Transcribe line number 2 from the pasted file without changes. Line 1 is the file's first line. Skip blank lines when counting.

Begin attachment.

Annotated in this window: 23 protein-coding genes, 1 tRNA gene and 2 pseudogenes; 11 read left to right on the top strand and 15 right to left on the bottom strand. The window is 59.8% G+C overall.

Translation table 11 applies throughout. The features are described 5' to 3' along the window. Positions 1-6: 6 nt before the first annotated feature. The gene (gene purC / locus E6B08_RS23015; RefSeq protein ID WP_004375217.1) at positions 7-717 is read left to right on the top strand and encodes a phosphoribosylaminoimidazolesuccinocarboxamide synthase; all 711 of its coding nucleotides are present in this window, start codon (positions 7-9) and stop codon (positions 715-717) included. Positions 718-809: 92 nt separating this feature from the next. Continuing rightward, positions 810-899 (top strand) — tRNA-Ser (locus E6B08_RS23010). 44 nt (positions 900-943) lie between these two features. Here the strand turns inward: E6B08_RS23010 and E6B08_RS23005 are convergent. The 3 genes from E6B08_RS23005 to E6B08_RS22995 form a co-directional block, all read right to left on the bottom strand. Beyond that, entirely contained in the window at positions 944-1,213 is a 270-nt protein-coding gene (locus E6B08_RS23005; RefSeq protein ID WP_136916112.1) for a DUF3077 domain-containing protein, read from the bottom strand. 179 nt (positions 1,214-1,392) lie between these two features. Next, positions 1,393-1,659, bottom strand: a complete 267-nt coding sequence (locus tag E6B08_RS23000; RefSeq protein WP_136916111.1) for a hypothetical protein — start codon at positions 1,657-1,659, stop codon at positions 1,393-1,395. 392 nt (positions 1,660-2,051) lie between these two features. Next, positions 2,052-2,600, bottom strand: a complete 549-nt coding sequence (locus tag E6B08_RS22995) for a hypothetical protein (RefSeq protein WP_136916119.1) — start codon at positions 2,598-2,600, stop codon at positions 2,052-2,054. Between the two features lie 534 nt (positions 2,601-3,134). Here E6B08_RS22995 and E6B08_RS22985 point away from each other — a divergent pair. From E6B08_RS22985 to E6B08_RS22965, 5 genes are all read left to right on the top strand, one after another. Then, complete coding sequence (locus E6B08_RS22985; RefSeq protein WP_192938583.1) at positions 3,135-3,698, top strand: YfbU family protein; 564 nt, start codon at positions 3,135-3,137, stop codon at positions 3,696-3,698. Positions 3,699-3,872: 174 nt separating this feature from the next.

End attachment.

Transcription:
Translation table 11 applies throughout. The features are described 5' to 3' along the window. Positions 1-6: 6 nt before the first annotated feature. The gene (gene purC / locus E6B08_RS23015; RefSeq protein ID WP_004375217.1) at positions 7-717 is read left to right on the top strand and encodes a phosphoribosylaminoimidazolesuccinocarboxamide synthase; all 711 of its coding nucleotides are present in this window, start codon (positions 7-9) and stop codon (positions 715-717) included. Positions 718-809: 92 nt separating this feature from the next. Continuing rightward, positions 810-899 (top strand) — tRNA-Ser (locus E6B08_RS23010). 44 nt (positions 900-943) lie between these two features. Here the strand turns inward: E6B08_RS23010 and E6B08_RS23005 are convergent. The 3 genes from E6B08_RS23005 to E6B08_RS22995 form a co-directional block, all read right to left on the bottom strand. Beyond that, entirely contained in the window at positions 944-1,213 is a 270-nt protein-coding gene (locus E6B08_RS23005; RefSeq protein ID WP_136916112.1) for a DUF3077 domain-containing protein, read from the bottom strand. 179 nt (positions 1,214-1,392) lie between these two features. Next, positions 1,393-1,659, bottom strand: a complete 267-nt coding sequence (locus tag E6B08_RS23000; RefSeq protein WP_136916111.1) for a hypothetical protein — start codon at positions 1,657-1,659, stop codon at positions 1,393-1,395. 392 nt (positions 1,660-2,051) lie between these two features. Next, positions 2,052-2,600, bottom strand: a complete 549-nt coding sequence (locus tag E6B08_RS22995) for a hypothetical protein (RefSeq protein WP_136916119.1) — start codon at positions 2,598-2,600, stop codon at positions 2,052-2,054. Between the two features lie 534 nt (positions 2,601-3,134). Here E6B08_RS22995 and E6B08_RS22985 point away from each other — a divergent pair. From E6B08_RS22985 to E6B08_RS22965, 5 genes are all read left to right on the top strand, one after another. Then, complete coding sequence (locus E6B08_RS22985; RefSeq protein WP_192938583.1) at positions 3,135-3,698, top strand: YfbU family protein; 564 nt, start codon at positions 3,135-3,137, stop codon at positions 3,696-3,698. Positions 3,699-3,872: 174 nt separating this feature from the next.